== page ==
When the team you manage is older than you, it can be easy to develop imposter-syndrome and feel like you aren’t as qualified as them. But, just because they have a few more years of knowledge on their side, this doesn’t mean you can’t be a successful leader
This is an edited version of an article that originally appeared on Ask a manager
Know that your employees will take their cues from you
If you seem hesitant, or appear to feel awkward about the age difference, people will notice it and it will make them feel awkward too. If you act like it’s a non-issue, it should quickly become a non-issue to them as well. After all, imagine if your own manager was younger than you and appeared hesitant or uncertain about her authority; you’d feel pretty weird about it too, right? Now imagine that they were, instead, matter-of-fact about it and simply moved forward and did their job as if ages were irrelevant – you’d be likely to adopt that attitude too.
Remember why you were hired
You were hired for the job because your employer thought you’d excel at it. Have the same faith in yourself that they have!
Realise that your age is probably a bigger deal for you than for your staff
Yes, it’s probable that they have noticed your age but, unless they’re very unusual, they’re not dwelling on it. If they’re good employees, they want to have a smooth relationship with you – because they want to be successful in their own roles. Support them in doing their jobs well, and they’re unlikely to mind how old you are.
Dress the part
Dressing as formally as is appropriate for your workplace can make a difference in how you carry yourself and in how you’re perceived. Make sure your clothes and your grooming are impeccably professional; now isn’t the time to push the boundaries of the organisation’s dress code.
Pay attention to the rest of your presentation too
Do you use language, mannerisms, or a tone of voice that unintentionally give off an ‘I’m young/ uncertain/inexperienced’ vibe? Or do you speak with confidence? Are you comfortable being resolute? Are you able to solicit other people’s input yet comfortable making a decision of your own at the end of that process? Do you know how to give feedback without sounding nervous or apologetic?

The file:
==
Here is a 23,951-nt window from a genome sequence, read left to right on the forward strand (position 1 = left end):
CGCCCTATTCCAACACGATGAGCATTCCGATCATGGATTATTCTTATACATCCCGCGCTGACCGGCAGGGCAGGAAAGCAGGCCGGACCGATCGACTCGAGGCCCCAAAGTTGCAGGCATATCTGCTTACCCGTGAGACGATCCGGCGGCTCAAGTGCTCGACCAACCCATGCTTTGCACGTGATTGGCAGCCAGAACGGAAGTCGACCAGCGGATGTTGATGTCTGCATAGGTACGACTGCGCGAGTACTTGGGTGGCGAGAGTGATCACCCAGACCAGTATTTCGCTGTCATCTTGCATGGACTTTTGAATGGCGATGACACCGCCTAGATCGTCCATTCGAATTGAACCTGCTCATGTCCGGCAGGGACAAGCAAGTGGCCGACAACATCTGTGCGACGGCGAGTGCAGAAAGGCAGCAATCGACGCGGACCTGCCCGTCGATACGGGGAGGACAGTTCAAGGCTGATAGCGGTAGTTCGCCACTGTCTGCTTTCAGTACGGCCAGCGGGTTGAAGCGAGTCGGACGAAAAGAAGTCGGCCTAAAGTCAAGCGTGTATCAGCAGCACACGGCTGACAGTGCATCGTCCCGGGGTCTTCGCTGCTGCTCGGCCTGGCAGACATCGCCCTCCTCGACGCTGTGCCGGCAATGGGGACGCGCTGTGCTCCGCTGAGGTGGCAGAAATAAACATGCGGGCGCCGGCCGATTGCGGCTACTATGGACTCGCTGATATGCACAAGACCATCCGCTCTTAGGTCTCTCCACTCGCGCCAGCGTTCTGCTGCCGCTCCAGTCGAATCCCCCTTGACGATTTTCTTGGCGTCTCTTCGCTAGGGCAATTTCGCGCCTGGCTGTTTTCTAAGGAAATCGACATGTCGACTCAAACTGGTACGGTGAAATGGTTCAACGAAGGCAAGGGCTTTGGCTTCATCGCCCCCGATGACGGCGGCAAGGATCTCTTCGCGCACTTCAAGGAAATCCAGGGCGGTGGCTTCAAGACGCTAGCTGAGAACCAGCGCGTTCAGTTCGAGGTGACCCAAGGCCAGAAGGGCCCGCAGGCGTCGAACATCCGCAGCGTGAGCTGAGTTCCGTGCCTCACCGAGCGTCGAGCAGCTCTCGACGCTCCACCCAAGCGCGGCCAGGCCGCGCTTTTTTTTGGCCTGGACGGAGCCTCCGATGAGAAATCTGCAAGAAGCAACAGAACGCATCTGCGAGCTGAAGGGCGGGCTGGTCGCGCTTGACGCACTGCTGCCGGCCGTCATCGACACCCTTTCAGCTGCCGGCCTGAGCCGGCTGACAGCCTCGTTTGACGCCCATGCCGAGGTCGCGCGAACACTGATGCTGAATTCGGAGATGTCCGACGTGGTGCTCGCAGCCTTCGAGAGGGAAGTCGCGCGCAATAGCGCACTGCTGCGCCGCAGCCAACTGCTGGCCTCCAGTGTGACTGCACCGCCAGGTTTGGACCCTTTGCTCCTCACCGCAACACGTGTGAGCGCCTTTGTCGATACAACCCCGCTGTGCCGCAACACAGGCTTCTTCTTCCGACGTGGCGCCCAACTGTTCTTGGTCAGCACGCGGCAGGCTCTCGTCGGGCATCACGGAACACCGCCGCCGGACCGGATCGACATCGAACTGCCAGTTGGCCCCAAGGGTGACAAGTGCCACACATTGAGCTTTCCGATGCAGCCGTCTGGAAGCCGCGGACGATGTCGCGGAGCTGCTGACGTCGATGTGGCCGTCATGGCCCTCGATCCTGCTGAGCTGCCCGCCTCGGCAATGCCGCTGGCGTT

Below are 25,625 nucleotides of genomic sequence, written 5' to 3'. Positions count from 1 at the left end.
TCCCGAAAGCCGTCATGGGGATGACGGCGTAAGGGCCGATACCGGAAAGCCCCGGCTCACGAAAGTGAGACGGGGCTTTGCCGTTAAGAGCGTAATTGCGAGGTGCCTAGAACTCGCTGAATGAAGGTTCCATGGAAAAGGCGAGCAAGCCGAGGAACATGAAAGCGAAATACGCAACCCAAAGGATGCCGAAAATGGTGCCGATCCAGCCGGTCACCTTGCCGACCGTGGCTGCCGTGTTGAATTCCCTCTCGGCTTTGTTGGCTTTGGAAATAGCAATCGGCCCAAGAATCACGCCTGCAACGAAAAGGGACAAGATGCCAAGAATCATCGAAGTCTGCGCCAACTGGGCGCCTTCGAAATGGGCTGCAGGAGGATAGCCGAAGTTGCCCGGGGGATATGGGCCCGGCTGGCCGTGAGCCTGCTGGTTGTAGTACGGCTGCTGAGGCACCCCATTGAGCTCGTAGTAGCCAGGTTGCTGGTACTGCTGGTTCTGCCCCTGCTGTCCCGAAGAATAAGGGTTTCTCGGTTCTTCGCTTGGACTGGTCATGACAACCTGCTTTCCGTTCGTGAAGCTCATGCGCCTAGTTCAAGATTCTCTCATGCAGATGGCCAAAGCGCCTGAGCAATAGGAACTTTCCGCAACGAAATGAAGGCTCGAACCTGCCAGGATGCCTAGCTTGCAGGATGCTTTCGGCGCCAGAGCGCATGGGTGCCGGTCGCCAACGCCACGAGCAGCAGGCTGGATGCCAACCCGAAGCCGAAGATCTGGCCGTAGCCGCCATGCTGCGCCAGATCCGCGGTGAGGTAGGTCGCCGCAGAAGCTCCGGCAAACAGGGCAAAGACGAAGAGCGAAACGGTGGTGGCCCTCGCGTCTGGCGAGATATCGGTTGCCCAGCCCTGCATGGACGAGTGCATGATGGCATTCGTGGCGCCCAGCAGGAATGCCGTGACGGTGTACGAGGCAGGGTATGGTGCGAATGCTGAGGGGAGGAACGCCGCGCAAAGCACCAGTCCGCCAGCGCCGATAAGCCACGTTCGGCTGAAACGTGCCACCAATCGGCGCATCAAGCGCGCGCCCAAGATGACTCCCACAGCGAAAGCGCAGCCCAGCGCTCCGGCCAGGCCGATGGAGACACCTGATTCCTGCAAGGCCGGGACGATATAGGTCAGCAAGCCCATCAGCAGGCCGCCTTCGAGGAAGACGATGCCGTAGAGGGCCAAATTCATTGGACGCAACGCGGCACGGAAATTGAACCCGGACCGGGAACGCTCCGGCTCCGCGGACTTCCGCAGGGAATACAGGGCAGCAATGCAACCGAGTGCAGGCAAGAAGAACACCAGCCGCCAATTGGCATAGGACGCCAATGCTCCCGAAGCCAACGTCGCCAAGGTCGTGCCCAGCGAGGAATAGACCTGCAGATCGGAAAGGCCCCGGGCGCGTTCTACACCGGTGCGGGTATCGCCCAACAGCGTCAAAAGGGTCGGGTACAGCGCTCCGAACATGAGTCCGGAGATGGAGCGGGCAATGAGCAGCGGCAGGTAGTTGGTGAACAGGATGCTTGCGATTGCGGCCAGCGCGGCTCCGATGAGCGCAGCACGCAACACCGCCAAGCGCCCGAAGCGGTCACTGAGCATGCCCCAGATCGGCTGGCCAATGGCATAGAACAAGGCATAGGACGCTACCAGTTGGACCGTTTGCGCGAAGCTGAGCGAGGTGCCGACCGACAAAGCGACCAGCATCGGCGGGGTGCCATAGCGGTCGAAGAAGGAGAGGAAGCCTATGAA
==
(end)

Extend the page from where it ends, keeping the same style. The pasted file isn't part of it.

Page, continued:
Treat your older and younger employees the same way
Don’t joke around with the younger staff members and then turn serious with the older ones, or otherwise treat them differently. If you’re warmer to people closer to your age, your staff will notice – and it will undermine their respect for you and their trust that you can manage them appropriately.
Don’t overcompensate in asserting your authority
Sometimes a manager who’s worried about being perceived as worthy of the role will lean too hard on their authority. Exercising authority just to prove that you have it actually undermines you. Truly secure managers ask for input and solicit perspectives other than their own – and this will do far more to establish your ease in your position than making a point of authority for authority’s sake. That said…
If you sense an employee is resistant to your authority, address this in the same way you would any other performance issue
Don’t excuse it on grounds of the age difference. For instance, you might say, ‘I’ve noticed you seem reluctant to take on assignments I give you. What’s going on?’ Or, ‘I appreciate hearing your input but, ultimately, I’d like you to tackle it this project in the way we talked about, and to give me the opportunity to weigh in before you make significant changes to plans we’ve finalised.’
Make sure you’re managing well
Don’t give people an excuse to dismiss your expertise. If your management skills are shaky or untested, learn all you can about how to delegate well, how to give feedback, how to set goals and hold people accountable to them, how to recognise and reward good performance and how to handle problems.
Last, fake it until it’s real
The reality is you might feel awkward about your age for a while – so, fake it! Imagine how you’d act if it you did feel confident. If it helps, try to picture a manager you’ve admired in the past, and act the way they acted! After a few months of this, it will probably become natural.
Age is just a number; embrace your role and don’t let the matter of age-differences change the way you act. You were chosen to be a leader, so don’t feel like an imposter just because you are younger than some of the people who you manage.